Sport Medicine travels to conference in Chapel Hill


Second year sports medicine traveled to a conference at the University of North Carolina at Chapel Hill on Saturday, February 25.

“It was a great experience, and I definitely learned a lot throughout the day,” said Brian Sell, senior and Sports Medicine III student. “I also got to see an athletic training program in a college environment.”

The conference started at 10 and lasted until 4. The morning session consisted of sports medicine related games, such as Jeopardy and Minute To Win It, where different groups competed to win candy and bragging rights.

Lauren Kohan, junior and Sports Medicine II student, said, “Leesville dominated. We practically doubled most teams scores in the jeopardy game. It made me see how good of a program we have here at Leesville.”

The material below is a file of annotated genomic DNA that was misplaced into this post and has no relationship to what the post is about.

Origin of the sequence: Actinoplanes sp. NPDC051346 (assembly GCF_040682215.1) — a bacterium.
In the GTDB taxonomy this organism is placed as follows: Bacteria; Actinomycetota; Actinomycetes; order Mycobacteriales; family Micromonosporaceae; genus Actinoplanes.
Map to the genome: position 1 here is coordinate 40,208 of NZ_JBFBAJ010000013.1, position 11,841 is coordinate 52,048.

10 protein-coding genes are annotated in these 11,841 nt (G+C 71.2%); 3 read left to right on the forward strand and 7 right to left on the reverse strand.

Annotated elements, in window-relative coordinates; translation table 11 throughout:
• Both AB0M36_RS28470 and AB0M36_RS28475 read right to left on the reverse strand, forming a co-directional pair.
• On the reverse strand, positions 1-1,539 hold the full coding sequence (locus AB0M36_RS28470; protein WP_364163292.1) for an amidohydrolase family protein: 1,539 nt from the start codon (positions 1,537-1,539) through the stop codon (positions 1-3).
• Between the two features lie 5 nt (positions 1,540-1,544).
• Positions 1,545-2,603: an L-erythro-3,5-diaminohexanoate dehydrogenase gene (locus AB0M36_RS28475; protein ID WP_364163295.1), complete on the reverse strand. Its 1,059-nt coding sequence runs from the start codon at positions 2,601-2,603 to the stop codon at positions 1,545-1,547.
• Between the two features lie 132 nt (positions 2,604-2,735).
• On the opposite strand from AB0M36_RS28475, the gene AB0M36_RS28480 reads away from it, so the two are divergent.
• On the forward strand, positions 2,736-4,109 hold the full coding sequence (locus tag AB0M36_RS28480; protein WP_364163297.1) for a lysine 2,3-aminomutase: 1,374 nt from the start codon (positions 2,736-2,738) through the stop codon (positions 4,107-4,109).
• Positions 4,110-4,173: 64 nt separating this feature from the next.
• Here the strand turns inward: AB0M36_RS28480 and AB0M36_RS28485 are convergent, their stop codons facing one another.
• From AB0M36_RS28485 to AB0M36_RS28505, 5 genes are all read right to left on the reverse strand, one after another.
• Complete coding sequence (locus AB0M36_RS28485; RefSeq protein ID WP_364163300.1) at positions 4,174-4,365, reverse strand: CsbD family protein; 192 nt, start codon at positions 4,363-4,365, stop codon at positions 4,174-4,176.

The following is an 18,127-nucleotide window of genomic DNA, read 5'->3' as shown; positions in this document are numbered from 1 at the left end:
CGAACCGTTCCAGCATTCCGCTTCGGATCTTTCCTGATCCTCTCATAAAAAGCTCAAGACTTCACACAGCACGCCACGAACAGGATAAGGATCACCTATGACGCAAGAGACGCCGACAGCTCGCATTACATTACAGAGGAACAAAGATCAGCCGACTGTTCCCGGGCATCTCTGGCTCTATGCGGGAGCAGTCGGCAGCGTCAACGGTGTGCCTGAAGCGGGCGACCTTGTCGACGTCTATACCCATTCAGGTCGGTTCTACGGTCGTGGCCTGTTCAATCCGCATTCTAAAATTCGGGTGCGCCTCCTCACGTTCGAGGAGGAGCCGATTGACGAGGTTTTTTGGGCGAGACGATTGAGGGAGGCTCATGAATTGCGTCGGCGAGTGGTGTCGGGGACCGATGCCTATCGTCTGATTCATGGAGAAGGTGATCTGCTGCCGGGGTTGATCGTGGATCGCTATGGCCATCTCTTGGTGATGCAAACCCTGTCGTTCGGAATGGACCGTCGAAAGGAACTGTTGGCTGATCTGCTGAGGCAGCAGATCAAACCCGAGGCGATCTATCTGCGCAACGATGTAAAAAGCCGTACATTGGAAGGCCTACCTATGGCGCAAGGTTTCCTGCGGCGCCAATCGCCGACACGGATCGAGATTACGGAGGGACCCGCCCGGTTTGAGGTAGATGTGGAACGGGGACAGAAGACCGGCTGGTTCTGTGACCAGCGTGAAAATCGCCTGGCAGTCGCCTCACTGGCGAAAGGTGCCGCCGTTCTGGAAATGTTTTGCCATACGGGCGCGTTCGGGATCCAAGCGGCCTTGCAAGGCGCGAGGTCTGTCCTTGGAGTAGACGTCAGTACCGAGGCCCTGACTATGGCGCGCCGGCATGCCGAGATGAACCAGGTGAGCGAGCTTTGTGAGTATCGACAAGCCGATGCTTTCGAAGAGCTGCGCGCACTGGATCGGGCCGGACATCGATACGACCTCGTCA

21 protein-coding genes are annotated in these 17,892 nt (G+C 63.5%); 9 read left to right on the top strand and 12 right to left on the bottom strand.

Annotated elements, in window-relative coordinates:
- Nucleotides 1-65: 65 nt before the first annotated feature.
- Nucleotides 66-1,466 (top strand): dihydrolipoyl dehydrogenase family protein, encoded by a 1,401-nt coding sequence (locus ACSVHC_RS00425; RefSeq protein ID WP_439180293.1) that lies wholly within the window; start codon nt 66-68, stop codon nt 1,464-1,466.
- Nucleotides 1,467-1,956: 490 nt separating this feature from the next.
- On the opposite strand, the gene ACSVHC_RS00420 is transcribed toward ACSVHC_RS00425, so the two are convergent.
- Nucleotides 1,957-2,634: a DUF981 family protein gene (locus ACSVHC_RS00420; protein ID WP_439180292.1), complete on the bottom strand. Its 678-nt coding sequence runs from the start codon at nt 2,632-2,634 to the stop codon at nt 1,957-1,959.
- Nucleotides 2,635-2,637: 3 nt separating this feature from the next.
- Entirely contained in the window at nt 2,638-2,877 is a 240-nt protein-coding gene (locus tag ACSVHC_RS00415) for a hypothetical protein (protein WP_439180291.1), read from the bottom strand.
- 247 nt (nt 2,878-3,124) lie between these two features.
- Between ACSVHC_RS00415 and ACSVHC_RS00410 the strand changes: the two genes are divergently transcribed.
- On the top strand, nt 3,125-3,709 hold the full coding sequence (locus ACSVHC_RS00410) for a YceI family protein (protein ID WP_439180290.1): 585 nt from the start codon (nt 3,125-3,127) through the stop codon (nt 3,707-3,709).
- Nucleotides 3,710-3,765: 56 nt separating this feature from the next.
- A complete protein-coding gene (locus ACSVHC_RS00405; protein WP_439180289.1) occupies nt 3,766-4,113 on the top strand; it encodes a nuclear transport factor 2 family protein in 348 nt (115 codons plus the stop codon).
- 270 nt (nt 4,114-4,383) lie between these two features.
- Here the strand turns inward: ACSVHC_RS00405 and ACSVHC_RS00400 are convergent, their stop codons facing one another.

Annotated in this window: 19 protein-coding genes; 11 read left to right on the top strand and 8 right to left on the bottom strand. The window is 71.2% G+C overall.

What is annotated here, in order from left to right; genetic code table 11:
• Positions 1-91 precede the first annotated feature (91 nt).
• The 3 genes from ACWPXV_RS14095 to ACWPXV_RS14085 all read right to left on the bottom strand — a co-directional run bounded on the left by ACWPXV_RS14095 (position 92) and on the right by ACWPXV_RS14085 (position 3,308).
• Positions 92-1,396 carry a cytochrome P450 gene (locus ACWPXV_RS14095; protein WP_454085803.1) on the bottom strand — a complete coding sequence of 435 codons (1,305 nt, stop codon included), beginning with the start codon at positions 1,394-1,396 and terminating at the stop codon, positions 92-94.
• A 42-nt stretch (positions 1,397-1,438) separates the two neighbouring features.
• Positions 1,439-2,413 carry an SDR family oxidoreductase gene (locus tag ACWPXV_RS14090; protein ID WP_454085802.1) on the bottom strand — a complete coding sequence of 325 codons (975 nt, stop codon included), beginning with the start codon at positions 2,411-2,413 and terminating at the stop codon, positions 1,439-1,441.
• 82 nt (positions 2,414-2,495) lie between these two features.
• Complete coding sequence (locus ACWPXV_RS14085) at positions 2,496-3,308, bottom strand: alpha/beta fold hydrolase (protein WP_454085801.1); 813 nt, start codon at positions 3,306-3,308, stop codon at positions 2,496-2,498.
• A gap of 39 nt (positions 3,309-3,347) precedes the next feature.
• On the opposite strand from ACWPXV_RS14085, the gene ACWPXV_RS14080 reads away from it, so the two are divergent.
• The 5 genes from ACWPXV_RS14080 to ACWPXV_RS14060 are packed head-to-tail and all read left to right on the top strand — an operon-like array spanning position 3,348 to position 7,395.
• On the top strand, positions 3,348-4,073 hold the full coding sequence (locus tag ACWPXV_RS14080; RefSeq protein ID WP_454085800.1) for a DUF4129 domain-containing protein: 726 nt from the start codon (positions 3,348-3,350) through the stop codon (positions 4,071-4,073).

Following lunch, the groups walked around the UNC sports medicine facilities. Students got to see training rooms and research areas. They also participated in a rehabilitation workout. But the highlight of most peoples’ day was the cadaver lab.

“Seeing a dead body was so cool. It made all of these things click in my head. We could actually see the muscles, bones, tendons, etc. instead of just seeing them on a piece of paper or model,” said Sell.

Kohan agreed. “I did not know how I would react to seeing a dead body. It wasn’t exactly what I was expecting, but it was so interesting. I wanted to stay there a lot longer.”

This conference gave students an opportunity to experience what sorts of medicine fields they can go into when they reach college. In addition, through lectures and hands on labs, students received new, practical knowledge that they can put to use when helping Leesville’s athletes.



  1. Thank you Ms. Pridgen for doing all you do for these kids. You are such an inspiration and role mode. Amazingly fantabulous. Great teachers produce great students!!! Way to go Sports Med!


Please enter your comment!
Please enter your name here

This site uses Akismet to reduce spam. Learn how your comment data is processed.